LNG is principally used for transporting natural gas to markets, where it is regasified and distributed as pipeline natural gas. LNG is expected to hit 10% of the global crude production by 2020.

Yet LNG is also being used to power ships worldwide. There are 100 LNG-outfitted ships today with another 72 LNG-ready and another 100 in manufacturing. This growth reflects a demand for energy efficiency and new international rules on sulfur content of fuel.

Smooth Sailing for LNG Ships

The primary use for LNG ships today is car and passenger ferries. Cargo ships rank second, and now the cruise industry is getting into the action with 11 ships already on order. According to Travel Weekly, Lloyd’s Register predicts “there will be 653 LNG-powered ships of all types built between 2012 and 2025, including 25 cruise ships.”
Soon you’ll be able to cruise to the islands with more efficiency. Talk about a win-win proposition! Although a trip to Tokyo would be worth taking, even without the cruise experience – I’ll be sharing my thoughts on the trip in a future blog (along with some photos).

In the meantime, GasTech was a great learning opportunity. I enjoyed discussions of LNG technology, gas transmissions and pipelines, infrastructure to use LNG as well as operator training. Check out the website, http://www.gastechnews.com/. The conference, once again, showed how the world is tied together for energy and environmental issues. Let me know your ideas and LNG questions.

Travel, Present and Learn. Join me.

I was in Singapore in October for the Gastech Singapore 2015 for a very interesting week learning about many things, including LNG engineering.

Celebrating 50 years as an independent nation, Singapore has been ranked the number one country for “ease of doing business” for the past nine years by the World Bank. Singapore is very cosmopolitan; you can see different types of people living harmoniously and easily interacting with each other. My trip included some wonderful sights such as the “Gardens by the Bay” and the Arts & Science Museum’s “Welcoming Hand.” I appreciated these both as engineering marvels considering environmental / sustainable objectives. And, yes, I also appreciated the excellent food with a diversity of choices including Chinese, Indian, Malay, Indonesian, Italian, Peranakan, Spanish, French, Thai and, of course, the ever-present “fusion” which can mean whatever you like.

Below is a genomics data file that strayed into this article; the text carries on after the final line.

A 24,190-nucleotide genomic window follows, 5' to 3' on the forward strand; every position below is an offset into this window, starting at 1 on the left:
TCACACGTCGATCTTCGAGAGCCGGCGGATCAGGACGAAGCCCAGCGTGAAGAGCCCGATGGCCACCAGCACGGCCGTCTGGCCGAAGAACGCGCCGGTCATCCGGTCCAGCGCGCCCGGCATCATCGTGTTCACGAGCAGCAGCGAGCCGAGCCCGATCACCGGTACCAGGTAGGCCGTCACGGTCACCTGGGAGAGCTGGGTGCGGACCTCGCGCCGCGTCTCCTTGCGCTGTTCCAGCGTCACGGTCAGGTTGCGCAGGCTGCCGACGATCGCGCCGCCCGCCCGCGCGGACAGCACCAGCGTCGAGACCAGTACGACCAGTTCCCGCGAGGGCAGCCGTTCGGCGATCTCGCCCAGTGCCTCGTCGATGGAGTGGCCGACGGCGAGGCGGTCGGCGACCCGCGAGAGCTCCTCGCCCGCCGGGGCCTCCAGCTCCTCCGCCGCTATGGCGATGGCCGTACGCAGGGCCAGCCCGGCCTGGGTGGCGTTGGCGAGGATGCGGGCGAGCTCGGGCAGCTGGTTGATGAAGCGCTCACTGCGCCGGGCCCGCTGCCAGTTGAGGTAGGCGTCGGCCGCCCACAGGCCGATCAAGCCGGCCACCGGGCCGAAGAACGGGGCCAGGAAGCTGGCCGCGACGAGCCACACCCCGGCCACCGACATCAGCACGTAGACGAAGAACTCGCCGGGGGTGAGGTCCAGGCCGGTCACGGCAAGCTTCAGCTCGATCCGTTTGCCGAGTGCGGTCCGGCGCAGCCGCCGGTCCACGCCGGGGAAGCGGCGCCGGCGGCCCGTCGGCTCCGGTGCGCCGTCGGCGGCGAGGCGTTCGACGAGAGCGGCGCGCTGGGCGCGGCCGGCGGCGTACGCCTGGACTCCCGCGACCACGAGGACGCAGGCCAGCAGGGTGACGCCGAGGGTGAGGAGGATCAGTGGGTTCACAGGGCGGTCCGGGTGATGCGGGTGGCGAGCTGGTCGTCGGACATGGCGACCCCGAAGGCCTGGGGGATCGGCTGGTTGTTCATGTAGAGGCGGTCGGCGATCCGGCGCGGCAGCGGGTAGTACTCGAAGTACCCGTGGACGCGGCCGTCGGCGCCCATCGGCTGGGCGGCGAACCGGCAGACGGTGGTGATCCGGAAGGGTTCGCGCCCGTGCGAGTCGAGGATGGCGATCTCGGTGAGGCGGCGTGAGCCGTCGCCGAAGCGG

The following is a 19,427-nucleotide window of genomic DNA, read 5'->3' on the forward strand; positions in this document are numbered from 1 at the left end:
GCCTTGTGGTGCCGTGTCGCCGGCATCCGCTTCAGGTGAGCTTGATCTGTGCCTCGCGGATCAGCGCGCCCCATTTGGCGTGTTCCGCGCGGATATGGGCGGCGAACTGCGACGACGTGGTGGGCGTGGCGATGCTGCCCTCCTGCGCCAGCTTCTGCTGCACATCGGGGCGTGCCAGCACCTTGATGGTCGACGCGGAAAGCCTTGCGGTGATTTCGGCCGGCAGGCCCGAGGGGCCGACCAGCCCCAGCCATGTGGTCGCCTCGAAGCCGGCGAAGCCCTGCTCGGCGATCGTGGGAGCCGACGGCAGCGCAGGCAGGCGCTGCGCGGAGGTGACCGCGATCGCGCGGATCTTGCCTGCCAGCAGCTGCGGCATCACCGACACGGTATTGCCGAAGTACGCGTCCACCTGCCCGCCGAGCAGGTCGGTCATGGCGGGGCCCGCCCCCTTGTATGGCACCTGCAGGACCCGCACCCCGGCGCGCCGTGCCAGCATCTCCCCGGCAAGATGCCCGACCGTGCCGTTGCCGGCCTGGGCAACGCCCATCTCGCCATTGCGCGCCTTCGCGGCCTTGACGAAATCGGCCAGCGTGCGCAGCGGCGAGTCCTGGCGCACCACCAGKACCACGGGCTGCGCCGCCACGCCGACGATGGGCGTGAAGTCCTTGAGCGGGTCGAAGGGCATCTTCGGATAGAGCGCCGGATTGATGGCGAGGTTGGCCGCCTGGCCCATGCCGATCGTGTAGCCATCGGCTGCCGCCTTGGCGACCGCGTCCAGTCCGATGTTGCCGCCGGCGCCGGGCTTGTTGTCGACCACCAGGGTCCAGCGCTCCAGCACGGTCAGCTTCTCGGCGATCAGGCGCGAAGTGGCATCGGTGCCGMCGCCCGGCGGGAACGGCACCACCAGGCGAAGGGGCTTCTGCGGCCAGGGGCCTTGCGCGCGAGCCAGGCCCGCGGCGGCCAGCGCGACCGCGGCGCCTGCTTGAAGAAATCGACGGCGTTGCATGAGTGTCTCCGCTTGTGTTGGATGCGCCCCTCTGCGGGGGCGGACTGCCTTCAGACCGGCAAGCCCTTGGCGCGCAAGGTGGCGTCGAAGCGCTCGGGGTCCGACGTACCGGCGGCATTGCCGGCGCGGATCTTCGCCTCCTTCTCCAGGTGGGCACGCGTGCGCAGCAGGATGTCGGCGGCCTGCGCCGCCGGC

LNG engineering
The Garden at the Bay showcases energy efficient, sustainable building technologies .Photo credit: Craig Stanfill / Foter.com / CC BY-SA

Gastech Conference Benefits

The cosmopolitan diversity of Singapore was also evident at the Gas-tech conference. There were exhibitors and attendees from around the world including the Asia-Pacific region, Australia, Canada, China, France, Germany, Italy, Indonesia, Norway, and the US. In fact, the Black & Veatch booth was streaming live the World Series baseball match-up of the KC Royals and the NY Mets. Unfortunately, my beloved Mets did not win.

Technical conference sessions focused on gas processing, LNG engineering (as well as processing, floating, ships, facilities and infrastructure), natural gas vehicles, and offshore technologies. I learned LNG is about to enter a period of unprecedented growth with significant volumes of new supply about to enter the market. The estimated investment is over $2.5 trillion through 2025. Currently, there are over 400 LNG ships worldwide. The initial exports from the US should be in 2106 from the Sabine Pass facility in the Gulf Coast.

I presented in the Center of Technical Excellence (CoTES) a paper titled, Perlmutter Presentation at GasTech Singapore 2015 (pdf) The session was attended well, and I enjoyed fielding some interesting questions and comments. I was particularly proud to see this presentation was the only filtration one at Gastech — that’s a nice accomplishment for BHS.

LNG engineering
Singapore’s “Welcoming Hand” incorporates solar panels and recycles rainwater.
Photo credit: Leonid Yaitskiy / Foter.com / CC BY-SA

Why International Conferences Matter

Did I have fun? Yes. Did I learn? Yes. Did I expand my professional network? Yes. I can only continue to encourage all of my clients, friends, and colleagues to travel to international conferences such as Gastech to experience both the cultural and technical benefits of joining the worldwide process engineer community.

If you are planning to travel or submit to conferences, let me know your how I can help! Perhaps we can meet up at an international destination to discuss our shared interests, this blog and more!